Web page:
So that’s the world of portmanteaus in a . . . suitcase.

Now, for our feature freak show, . . .

This week’s five phrases are gerund-based names of music bands with a Halloween feel. Each band name’s first word is a gerund (pron. JAIR – und), an -ing ending verb form that acts as a noun, specifically an action:

Counting Crows

Flogging Molly

(The) Smashing Pumpkins *

Stabbing Westward

Talking Heads

What are some other gerund-y band names you’re familiar with?

Can you think of movie, TV show, book, or song titles that begin with or contain gerunds?

Beware of the overuse of gerunds (a habit of mine), running into vampire worlds, butterfly-winged bullets, Mr. Jones’ strange luggage, sharp cutlery, jack-o’-lantern vandals, devilish dance floors, psycho killers, weapon-toting trick-or-treaters, green knights, headless horsemen, portmanteau experiments gone awry, bad music, and bad grammar–but not witches; witches are okay–while you have a . . .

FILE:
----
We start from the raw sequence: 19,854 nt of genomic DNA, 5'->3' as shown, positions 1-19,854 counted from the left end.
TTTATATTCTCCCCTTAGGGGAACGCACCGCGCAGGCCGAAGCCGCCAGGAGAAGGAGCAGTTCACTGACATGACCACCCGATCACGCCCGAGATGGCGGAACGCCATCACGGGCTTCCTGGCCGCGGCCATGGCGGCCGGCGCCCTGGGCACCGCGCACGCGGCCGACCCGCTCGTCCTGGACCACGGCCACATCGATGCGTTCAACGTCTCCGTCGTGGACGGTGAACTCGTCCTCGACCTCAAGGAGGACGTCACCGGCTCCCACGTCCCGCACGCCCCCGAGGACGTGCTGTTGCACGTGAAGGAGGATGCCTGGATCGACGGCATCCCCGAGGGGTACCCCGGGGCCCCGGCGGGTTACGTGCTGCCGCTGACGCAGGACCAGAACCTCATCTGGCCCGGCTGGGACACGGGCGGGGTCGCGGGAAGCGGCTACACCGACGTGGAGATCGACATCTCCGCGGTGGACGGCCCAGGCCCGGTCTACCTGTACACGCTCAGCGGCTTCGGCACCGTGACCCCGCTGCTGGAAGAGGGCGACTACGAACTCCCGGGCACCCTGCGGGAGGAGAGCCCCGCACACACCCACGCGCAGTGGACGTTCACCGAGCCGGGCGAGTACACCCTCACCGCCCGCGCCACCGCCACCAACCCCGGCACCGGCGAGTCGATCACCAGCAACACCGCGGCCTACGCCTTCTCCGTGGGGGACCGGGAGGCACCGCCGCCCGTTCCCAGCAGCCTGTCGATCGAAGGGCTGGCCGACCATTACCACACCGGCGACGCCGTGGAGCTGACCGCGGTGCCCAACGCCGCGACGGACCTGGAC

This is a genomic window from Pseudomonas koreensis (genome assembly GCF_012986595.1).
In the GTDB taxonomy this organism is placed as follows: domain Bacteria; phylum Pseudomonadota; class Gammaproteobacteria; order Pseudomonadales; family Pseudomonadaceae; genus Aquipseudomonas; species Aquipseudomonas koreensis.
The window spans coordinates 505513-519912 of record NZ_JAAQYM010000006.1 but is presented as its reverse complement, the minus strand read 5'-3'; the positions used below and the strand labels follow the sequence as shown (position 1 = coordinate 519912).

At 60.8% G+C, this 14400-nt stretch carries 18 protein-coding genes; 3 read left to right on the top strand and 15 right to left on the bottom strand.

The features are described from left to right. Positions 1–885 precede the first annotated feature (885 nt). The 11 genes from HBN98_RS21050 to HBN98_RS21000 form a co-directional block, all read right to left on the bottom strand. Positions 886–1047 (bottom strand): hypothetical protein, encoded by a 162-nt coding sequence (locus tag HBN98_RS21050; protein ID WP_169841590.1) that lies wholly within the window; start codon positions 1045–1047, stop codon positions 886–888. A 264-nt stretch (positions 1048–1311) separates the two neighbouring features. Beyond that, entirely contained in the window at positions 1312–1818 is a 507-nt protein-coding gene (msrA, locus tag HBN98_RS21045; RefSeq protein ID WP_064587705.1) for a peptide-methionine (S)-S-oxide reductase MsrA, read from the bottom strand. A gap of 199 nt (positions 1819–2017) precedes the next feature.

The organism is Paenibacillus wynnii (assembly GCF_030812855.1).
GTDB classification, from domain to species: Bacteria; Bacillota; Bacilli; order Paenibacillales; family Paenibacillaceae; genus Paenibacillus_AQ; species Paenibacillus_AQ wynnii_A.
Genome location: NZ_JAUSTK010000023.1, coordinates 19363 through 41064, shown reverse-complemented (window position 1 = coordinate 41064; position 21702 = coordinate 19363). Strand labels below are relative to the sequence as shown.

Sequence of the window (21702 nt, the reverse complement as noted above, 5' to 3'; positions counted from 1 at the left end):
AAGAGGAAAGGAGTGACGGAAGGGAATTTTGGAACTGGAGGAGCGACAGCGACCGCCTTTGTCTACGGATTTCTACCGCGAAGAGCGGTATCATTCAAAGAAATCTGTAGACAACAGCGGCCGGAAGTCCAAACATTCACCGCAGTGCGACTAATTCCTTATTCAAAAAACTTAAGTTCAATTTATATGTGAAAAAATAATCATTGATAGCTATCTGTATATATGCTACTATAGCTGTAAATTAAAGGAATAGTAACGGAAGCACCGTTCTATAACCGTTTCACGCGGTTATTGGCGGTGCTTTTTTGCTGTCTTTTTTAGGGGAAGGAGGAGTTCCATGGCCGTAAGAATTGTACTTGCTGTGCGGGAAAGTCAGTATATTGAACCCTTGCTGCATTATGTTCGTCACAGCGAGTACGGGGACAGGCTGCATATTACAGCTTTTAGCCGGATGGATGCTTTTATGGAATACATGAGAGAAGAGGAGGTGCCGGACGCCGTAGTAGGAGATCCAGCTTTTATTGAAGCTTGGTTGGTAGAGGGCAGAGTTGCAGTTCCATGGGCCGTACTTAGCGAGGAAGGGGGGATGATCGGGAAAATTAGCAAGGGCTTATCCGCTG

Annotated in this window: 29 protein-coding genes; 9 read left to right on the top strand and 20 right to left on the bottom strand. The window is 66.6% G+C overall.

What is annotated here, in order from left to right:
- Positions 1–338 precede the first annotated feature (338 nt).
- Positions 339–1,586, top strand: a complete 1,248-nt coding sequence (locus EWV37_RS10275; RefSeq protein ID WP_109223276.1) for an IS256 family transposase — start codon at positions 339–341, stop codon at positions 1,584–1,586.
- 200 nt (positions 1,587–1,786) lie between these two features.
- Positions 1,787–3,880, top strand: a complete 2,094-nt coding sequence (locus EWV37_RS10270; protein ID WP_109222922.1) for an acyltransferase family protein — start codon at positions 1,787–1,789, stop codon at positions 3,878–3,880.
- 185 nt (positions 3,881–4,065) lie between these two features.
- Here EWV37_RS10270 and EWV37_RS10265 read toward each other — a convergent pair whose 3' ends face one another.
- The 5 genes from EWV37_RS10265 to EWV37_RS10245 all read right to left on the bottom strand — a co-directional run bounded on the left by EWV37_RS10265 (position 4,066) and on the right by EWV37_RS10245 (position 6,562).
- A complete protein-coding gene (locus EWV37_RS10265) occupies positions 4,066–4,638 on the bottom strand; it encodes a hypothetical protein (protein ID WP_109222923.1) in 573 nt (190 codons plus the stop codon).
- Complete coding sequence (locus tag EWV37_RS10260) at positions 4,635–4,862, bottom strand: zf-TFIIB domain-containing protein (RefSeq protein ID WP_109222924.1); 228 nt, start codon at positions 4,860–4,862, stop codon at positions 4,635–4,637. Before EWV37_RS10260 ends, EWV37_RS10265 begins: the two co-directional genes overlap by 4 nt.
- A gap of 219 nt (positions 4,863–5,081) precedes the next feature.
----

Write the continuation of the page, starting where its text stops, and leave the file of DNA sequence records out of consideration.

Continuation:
. . . Happy Halloween!

Protect the great pumpkins and phrases.

And I’ll see you in November–National Novel Writing Month!


  • Number 3 has been known as both “The Smashing Pumpkins” and “Smashing Pumpkins.” When presented along with the article “the,” the word “smashing” becomes an adjective modifying the noun “pumpkins.” As in, they were a “smashing success,” which they were.

A Celebration of Irish Women Poets on Bloomsday 2015